The city's largest and most impressive public library has reopened after a 4-year, £48 million restoration, and it's every bit as modern as impressive as you might hope. Today saw the official reopening, so I darted in (during another typical Mancunian downpour) to dry off and have a wander around.
On entering I found a historian dressed as a Somme solider giving a very believable speech about the horrors of the first world war, describing the sheer weight of his backpack. When emerging from the WWI trenches, he describes, a soldier carried so much gear that it was imperative he stayed on his feet. If he fell, his pack would stop him getting back up. Nobody else would help. Also, the soldiers' training taught them to stoop low when advancing on the enemy to duck high-flying bullets. The Germans, however, positioned their turrets close to the ground, and the “crouching running” style favoured by the soldiers meant that they were taking bullets to the face. Hence the disastrously high fatality rate during the First World War.
The library is now part museum in its presentation. Old book archives and notes are displayed behind glass; perspex cases show old student notes found stuffed under desks from decades ago, unearthed during the library's recent huge restoration.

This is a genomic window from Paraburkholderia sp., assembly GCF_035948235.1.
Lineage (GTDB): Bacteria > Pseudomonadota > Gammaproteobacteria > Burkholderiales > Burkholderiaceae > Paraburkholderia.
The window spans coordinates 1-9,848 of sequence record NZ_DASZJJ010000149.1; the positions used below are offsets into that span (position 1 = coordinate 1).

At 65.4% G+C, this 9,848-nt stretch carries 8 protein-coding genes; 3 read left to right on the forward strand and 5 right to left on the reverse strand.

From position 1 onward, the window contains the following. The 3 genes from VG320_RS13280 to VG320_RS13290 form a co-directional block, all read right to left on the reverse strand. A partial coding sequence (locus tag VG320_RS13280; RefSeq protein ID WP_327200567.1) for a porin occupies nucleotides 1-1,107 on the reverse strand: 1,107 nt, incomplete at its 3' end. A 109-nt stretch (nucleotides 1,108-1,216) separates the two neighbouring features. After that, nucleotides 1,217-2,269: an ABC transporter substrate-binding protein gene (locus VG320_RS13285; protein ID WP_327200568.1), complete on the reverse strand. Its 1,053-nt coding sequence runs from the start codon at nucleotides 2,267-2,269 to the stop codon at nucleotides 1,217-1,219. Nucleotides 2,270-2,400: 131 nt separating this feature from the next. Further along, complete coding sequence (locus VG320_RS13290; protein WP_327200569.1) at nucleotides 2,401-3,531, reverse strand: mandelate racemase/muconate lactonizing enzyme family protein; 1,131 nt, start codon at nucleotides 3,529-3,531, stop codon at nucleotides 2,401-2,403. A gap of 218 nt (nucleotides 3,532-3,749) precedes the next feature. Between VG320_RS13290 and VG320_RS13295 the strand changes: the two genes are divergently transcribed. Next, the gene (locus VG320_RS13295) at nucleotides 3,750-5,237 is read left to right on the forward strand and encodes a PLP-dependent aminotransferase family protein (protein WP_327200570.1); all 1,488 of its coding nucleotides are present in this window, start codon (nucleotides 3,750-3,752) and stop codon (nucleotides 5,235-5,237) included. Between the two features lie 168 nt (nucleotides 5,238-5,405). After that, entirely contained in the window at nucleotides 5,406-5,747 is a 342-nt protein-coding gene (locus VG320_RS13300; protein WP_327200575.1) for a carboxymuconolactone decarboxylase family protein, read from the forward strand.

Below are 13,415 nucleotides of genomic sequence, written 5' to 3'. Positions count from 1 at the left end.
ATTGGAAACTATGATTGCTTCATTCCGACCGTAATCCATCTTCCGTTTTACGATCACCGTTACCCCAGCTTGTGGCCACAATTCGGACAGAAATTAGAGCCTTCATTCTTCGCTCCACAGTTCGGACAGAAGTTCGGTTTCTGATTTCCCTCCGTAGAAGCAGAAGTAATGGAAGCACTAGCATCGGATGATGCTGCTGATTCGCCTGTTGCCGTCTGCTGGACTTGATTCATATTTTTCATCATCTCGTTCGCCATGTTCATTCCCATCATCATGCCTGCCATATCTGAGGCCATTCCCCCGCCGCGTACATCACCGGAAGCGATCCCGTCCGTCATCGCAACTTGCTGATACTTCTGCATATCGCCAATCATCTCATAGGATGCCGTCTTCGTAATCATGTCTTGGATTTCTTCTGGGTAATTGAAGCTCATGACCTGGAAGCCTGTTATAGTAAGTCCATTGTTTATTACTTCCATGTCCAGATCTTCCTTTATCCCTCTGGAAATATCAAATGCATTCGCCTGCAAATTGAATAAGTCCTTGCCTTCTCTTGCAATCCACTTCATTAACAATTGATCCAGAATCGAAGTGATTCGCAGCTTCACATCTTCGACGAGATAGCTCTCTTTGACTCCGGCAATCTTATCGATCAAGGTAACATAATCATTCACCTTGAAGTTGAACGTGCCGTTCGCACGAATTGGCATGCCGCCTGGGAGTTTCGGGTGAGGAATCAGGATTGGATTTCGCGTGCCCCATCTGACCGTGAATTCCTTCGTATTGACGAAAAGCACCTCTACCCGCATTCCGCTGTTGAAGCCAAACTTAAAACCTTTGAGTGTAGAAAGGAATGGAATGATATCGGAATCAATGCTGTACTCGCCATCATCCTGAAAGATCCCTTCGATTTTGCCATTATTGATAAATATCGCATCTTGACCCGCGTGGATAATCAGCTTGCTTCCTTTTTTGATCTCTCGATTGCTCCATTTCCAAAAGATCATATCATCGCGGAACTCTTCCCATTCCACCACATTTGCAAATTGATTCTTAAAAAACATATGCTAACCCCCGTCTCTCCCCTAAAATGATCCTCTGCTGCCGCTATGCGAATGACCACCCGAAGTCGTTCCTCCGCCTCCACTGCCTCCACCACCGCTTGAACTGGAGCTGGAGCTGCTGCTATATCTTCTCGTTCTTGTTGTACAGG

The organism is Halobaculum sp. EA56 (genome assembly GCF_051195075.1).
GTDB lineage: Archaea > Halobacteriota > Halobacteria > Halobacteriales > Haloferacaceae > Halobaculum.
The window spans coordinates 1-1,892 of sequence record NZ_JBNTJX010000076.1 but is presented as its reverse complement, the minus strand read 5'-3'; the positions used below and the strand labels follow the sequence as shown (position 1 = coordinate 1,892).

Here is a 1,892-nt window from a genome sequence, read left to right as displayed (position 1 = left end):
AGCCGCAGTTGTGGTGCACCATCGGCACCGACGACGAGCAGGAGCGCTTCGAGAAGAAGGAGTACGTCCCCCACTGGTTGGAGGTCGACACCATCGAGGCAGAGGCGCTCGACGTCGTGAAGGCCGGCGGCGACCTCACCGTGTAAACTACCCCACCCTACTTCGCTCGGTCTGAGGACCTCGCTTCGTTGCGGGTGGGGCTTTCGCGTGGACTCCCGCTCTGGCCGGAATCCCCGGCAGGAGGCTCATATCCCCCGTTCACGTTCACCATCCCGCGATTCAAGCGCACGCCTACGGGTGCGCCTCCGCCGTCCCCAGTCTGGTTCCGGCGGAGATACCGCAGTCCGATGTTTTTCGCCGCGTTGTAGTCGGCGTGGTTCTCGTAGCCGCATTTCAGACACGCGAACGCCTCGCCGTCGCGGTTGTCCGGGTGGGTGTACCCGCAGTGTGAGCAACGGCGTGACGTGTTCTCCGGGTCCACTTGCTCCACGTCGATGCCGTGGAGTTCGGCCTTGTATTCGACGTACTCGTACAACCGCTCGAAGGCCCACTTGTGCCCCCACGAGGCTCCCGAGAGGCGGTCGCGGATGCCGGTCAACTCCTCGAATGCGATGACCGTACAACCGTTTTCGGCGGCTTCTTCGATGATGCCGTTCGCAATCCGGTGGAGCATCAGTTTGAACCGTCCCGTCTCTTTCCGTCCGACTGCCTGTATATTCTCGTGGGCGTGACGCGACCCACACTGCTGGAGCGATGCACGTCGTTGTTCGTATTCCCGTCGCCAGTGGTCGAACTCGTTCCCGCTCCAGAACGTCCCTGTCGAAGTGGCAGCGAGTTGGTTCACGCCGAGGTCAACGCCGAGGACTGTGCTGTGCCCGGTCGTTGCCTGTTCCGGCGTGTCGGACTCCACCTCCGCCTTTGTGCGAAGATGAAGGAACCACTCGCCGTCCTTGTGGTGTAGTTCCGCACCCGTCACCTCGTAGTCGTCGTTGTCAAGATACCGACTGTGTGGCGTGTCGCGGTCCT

Manchester City Council have grasped that people search for information in a multitude of ways, and the new library caters for a variety of learning styles. There are books aplenty, as expected, but there's also a healthy supply of bookable computers, scrolling LCD displays, information touch screens cordoned off in circular booths, interactive digital signage and librarians on hand.
Manchester Library is much more in touch with what people today need from a library. A room full of books hasn't been the correct resource for research for decades (although that IS one method). Different strokes for different folks, as the saying goes. An impressive and promising redesign.